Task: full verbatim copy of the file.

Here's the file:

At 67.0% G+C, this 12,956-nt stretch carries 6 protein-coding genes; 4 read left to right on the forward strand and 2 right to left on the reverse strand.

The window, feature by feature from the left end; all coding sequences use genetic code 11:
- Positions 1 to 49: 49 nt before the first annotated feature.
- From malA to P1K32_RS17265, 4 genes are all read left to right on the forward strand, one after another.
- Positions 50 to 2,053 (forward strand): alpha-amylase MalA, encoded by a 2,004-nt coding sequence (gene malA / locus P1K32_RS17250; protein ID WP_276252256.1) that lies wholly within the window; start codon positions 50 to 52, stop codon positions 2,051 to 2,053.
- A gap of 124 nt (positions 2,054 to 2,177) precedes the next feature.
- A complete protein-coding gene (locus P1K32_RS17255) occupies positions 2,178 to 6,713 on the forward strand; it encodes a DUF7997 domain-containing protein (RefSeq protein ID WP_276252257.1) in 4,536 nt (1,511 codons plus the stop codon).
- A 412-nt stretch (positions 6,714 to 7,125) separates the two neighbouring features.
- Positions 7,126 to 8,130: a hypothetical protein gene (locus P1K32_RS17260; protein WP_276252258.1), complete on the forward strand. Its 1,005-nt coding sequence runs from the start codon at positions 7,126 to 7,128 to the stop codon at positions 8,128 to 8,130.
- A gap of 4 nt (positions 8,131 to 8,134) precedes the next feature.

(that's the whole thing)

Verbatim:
At 67.0% G+C, this 12,956-nt stretch carries 6 protein-coding genes; 4 read left to right on the forward strand and 2 right to left on the reverse strand.

The window, feature by feature from the left end; all coding sequences use genetic code 11:
- Positions 1 to 49: 49 nt before the first annotated feature.
- From malA to P1K32_RS17265, 4 genes are all read left to right on the forward strand, one after another.
- Positions 50 to 2,053 (forward strand): alpha-amylase MalA, encoded by a 2,004-nt coding sequence (gene malA / locus P1K32_RS17250; protein ID WP_276252256.1) that lies wholly within the window; start codon positions 50 to 52, stop codon positions 2,051 to 2,053.
- A gap of 124 nt (positions 2,054 to 2,177) precedes the next feature.
- A complete protein-coding gene (locus P1K32_RS17255) occupies positions 2,178 to 6,713 on the forward strand; it encodes a DUF7997 domain-containing protein (RefSeq protein ID WP_276252257.1) in 4,536 nt (1,511 codons plus the stop codon).
- A 412-nt stretch (positions 6,714 to 7,125) separates the two neighbouring features.
- Positions 7,126 to 8,130: a hypothetical protein gene (locus P1K32_RS17260; protein WP_276252258.1), complete on the forward strand. Its 1,005-nt coding sequence runs from the start codon at positions 7,126 to 7,128 to the stop codon at positions 8,128 to 8,130.
- A gap of 4 nt (positions 8,131 to 8,134) precedes the next feature.